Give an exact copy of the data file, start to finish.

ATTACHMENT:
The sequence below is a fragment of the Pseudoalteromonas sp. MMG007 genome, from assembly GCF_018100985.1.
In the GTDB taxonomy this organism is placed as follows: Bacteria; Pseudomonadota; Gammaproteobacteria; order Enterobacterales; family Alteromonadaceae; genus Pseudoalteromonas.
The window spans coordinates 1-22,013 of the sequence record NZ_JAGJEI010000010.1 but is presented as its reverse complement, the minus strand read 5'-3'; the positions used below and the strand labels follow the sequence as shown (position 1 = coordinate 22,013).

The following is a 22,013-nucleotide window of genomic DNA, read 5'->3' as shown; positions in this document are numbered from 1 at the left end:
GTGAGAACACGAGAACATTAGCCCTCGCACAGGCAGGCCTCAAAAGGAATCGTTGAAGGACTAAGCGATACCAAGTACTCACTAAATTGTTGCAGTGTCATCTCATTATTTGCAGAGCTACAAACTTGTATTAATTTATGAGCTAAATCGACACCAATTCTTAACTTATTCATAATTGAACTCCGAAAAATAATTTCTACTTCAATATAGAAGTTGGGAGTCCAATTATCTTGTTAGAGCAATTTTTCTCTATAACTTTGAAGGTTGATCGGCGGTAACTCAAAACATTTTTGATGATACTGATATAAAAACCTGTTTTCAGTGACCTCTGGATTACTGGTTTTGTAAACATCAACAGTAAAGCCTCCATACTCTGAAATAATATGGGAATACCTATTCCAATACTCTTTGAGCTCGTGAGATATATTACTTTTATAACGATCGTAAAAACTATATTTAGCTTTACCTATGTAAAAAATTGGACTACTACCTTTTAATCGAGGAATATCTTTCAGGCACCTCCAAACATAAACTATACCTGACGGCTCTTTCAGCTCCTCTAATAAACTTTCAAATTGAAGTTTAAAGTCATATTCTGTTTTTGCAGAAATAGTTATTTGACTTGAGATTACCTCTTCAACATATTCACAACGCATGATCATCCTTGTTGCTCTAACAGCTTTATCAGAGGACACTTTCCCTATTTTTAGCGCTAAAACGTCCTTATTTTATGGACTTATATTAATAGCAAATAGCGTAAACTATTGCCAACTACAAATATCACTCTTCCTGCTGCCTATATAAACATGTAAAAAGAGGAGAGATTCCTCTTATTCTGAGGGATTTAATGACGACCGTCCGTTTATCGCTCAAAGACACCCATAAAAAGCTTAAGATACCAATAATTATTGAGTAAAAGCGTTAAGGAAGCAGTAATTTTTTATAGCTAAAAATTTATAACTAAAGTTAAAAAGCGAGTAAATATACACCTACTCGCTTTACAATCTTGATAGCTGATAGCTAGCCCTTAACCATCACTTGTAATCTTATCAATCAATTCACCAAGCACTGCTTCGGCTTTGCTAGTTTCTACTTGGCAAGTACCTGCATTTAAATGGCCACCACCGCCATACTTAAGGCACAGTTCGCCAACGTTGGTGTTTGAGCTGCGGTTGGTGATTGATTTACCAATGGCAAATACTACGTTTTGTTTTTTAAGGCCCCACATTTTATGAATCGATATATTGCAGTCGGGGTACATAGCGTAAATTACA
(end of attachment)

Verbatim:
The sequence below is a fragment of the Pseudoalteromonas sp. MMG007 genome, from assembly GCF_018100985.1.
In the GTDB taxonomy this organism is placed as follows: Bacteria; Pseudomonadota; Gammaproteobacteria; order Enterobacterales; family Alteromonadaceae; genus Pseudoalteromonas.
The window spans coordinates 1-22,013 of the sequence record NZ_JAGJEI010000010.1 but is presented as its reverse complement, the minus strand read 5'-3'; the positions used below and the strand labels follow the sequence as shown (position 1 = coordinate 22,013).

The following is a 22,013-nucleotide window of genomic DNA, read 5'->3' as shown; positions in this document are numbered from 1 at the left end:
GTGAGAACACGAGAACATTAGCCCTCGCACAGGCAGGCCTCAAAAGGAATCGTTGAAGGACTAAGCGATACCAAGTACTCACTAAATTGTTGCAGTGTCATCTCATTATTTGCAGAGCTACAAACTTGTATTAATTTATGAGCTAAATCGACACCAATTCTTAACTTATTCATAATTGAACTCCGAAAAATAATTTCTACTTCAATATAGAAGTTGGGAGTCCAATTATCTTGTTAGAGCAATTTTTCTCTATAACTTTGAAGGTTGATCGGCGGTAACTCAAAACATTTTTGATGATACTGATATAAAAACCTGTTTTCAGTGACCTCTGGATTACTGGTTTTGTAAACATCAACAGTAAAGCCTCCATACTCTGAAATAATATGGGAATACCTATTCCAATACTCTTTGAGCTCGTGAGATATATTACTTTTATAACGATCGTAAAAACTATATTTAGCTTTACCTATGTAAAAAATTGGACTACTACCTTTTAATCGAGGAATATCTTTCAGGCACCTCCAAACATAAACTATACCTGACGGCTCTTTCAGCTCCTCTAATAAACTTTCAAATTGAAGTTTAAAGTCATATTCTGTTTTTGCAGAAATAGTTATTTGACTTGAGATTACCTCTTCAACATATTCACAACGCATGATCATCCTTGTTGCTCTAACAGCTTTATCAGAGGACACTTTCCCTATTTTTAGCGCTAAAACGTCCTTATTTTATGGACTTATATTAATAGCAAATAGCGTAAACTATTGCCAACTACAAATATCACTCTTCCTGCTGCCTATATAAACATGTAAAAAGAGGAGAGATTCCTCTTATTCTGAGGGATTTAATGACGACCGTCCGTTTATCGCTCAAAGACACCCATAAAAAGCTTAAGATACCAATAATTATTGAGTAAAAGCGTTAAGGAAGCAGTAATTTTTTATAGCTAAAAATTTATAACTAAAGTTAAAAAGCGAGTAAATATACACCTACTCGCTTTACAATCTTGATAGCTGATAGCTAGCCCTTAACCATCACTTGTAATCTTATCAATCAATTCACCAAGCACTGCTTCGGCTTTGCTAGTTTCTACTTGGCAAGTACCTGCATTTAAATGGCCACCACCGCCATACTTAAGGCACAGTTCGCCAACGTTGGTGTTTGAGCTGCGGTTGGTGATTGATTTACCAATGGCAAATACTACGTTTTGTTTTTTAAGGCCCCACATTTTATGAATCGATATATTGCAGTCGGGGTACATAGCGTAAATTACA